Afghan Girls Given Entry to US for Robotics Competition After White House Intervention
After their visas were denied twice, the team of Afghan girls participating in the FIRST Global Challenge robotics competition in Washington, DC, finally made it to the United States after POTUS Donald Trump intervened and granted them entry.
The story about the robotics team from Afghanistan being denied visas, even though the country was not included in the list of Muslim-majority countries covered by the travel ban, was widely reported by various media networks.
The news apparently caught the attention of President Trump who prompted the Department of Homeland Security to rule in the girls’ favor.
The Afghan robotics team arrived in the U.S. Saturday and all the members are thrilled to finally have the opportunity to compete in the three-day event which would be participated in by 157 countries.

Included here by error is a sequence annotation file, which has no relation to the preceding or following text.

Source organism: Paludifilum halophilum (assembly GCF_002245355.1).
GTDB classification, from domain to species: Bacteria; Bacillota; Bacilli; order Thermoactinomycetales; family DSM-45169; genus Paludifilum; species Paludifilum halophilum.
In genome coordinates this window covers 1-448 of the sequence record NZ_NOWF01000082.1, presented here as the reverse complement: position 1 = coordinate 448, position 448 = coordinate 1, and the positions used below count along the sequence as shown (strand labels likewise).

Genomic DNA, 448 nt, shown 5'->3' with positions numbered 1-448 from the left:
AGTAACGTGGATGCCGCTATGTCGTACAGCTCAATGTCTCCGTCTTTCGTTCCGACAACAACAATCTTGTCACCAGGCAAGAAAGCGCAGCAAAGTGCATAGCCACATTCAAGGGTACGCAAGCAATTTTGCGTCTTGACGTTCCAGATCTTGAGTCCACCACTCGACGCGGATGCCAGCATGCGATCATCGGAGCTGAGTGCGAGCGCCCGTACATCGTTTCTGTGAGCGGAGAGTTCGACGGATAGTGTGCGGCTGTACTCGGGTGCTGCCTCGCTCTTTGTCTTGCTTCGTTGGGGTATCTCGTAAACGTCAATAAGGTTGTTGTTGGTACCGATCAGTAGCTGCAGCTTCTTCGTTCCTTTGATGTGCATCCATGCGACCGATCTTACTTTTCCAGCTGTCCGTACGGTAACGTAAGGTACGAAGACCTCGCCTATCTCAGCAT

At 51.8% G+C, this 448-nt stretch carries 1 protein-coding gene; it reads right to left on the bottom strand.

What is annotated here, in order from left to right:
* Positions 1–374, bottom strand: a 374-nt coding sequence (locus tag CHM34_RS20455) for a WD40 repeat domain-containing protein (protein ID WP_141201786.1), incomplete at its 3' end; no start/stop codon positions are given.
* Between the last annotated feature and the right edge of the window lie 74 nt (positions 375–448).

Fourteen-year-old Fatemah Qaderyu, one of the members of the robotics team told The Washington Post that, “We feel really good that we can show our talents here.”
“Afghanistan is not just a place of war. Afghan girls can build robots and compete in global competitions,” she added.
The Afghan girls were warmly received when they were first introduced in the competition. Loud cheers and thundering applause can be heard when the girls took the stage as can be seen in a Twitter video posted by Washington Post intern Sharif Hassan.
Dean Kamen, the founder of the FIRST Global shared that the purpose of the robotics competition goes beyond simply teaching the young participants to build robots or explore a potential career in science, math, engineering or technology but more importantly to instill the value of cooperation regardless of culture, language, and borders.
“FIRST Global is getting them at a young age to learn how to communicate with each other, cooperate with each other and recognize that we’re all going to succeed together or we’re all going down together,” Kamen said.
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